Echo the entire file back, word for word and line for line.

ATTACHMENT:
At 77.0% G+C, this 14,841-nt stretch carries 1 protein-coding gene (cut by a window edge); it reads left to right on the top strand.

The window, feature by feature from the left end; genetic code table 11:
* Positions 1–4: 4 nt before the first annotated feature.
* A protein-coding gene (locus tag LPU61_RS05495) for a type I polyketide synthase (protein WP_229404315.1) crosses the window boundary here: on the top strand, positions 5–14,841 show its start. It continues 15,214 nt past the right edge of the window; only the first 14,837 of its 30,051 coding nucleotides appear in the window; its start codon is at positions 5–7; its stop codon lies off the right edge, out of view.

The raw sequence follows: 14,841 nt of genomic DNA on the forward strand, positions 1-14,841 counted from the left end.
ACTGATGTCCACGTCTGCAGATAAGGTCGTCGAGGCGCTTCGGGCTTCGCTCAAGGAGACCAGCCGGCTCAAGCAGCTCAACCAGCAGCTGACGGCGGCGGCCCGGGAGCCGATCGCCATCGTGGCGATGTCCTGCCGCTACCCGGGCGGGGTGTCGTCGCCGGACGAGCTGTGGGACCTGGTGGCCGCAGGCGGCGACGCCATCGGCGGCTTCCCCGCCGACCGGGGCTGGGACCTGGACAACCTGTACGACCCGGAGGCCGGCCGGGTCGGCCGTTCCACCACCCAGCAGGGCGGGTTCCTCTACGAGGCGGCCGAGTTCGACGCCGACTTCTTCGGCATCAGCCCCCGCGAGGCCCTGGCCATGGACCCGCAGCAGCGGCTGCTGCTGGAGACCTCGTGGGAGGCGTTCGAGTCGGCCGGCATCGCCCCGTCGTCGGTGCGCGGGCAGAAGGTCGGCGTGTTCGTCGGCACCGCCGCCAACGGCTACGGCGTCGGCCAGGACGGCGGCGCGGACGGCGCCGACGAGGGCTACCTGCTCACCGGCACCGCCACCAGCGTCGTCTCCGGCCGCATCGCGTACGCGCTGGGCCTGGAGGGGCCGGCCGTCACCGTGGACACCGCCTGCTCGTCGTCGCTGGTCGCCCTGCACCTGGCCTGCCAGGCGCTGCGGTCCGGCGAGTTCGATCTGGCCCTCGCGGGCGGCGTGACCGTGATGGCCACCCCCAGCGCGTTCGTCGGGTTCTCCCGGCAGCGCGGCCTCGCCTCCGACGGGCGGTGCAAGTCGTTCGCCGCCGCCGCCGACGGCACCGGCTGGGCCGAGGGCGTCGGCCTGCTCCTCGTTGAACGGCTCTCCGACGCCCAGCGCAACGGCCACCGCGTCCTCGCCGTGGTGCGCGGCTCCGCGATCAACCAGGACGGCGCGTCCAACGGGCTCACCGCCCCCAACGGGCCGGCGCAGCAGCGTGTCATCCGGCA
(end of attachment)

At 77.0% G+C, this 14,841-nt stretch carries 1 protein-coding gene (cut by a window edge); it reads left to right on the top strand.

The window, feature by feature from the left end; genetic code table 11:
* Positions 1–4: 4 nt before the first annotated feature.
* A protein-coding gene (locus tag LPU61_RS05495) for a type I polyketide synthase (protein WP_229404315.1) crosses the window boundary here: on the top strand, positions 5–14,841 show its start. It continues 15,214 nt past the right edge of the window; only the first 14,837 of its 30,051 coding nucleotides appear in the window; its start codon is at positions 5–7; its stop codon lies off the right edge, out of view.

The raw sequence follows: 14,841 nt of genomic DNA on the forward strand, positions 1-14,841 counted from the left end.
ACTGATGTCCACGTCTGCAGATAAGGTCGTCGAGGCGCTTCGGGCTTCGCTCAAGGAGACCAGCCGGCTCAAGCAGCTCAACCAGCAGCTGACGGCGGCGGCCCGGGAGCCGATCGCCATCGTGGCGATGTCCTGCCGCTACCCGGGCGGGGTGTCGTCGCCGGACGAGCTGTGGGACCTGGTGGCCGCAGGCGGCGACGCCATCGGCGGCTTCCCCGCCGACCGGGGCTGGGACCTGGACAACCTGTACGACCCGGAGGCCGGCCGGGTCGGCCGTTCCACCACCCAGCAGGGCGGGTTCCTCTACGAGGCGGCCGAGTTCGACGCCGACTTCTTCGGCATCAGCCCCCGCGAGGCCCTGGCCATGGACCCGCAGCAGCGGCTGCTGCTGGAGACCTCGTGGGAGGCGTTCGAGTCGGCCGGCATCGCCCCGTCGTCGGTGCGCGGGCAGAAGGTCGGCGTGTTCGTCGGCACCGCCGCCAACGGCTACGGCGTCGGCCAGGACGGCGGCGCGGACGGCGCCGACGAGGGCTACCTGCTCACCGGCACCGCCACCAGCGTCGTCTCCGGCCGCATCGCGTACGCGCTGGGCCTGGAGGGGCCGGCCGTCACCGTGGACACCGCCTGCTCGTCGTCGCTGGTCGCCCTGCACCTGGCCTGCCAGGCGCTGCGGTCCGGCGAGTTCGATCTGGCCCTCGCGGGCGGCGTGACCGTGATGGCCACCCCCAGCGCGTTCGTCGGGTTCTCCCGGCAGCGCGGCCTCGCCTCCGACGGGCGGTGCAAGTCGTTCGCCGCCGCCGCCGACGGCACCGGCTGGGCCGAGGGCGTCGGCCTGCTCCTCGTTGAACGGCTCTCCGACGCCCAGCGCAACGGCCACCGCGTCCTCGCCGTGGTGCGCGGCTCCGCGATCAACCAGGACGGCGCGTCCAACGGGCTCACCGCCCCCAACGGGCCGGCGCAGCAGCGTGTCATCCGGCA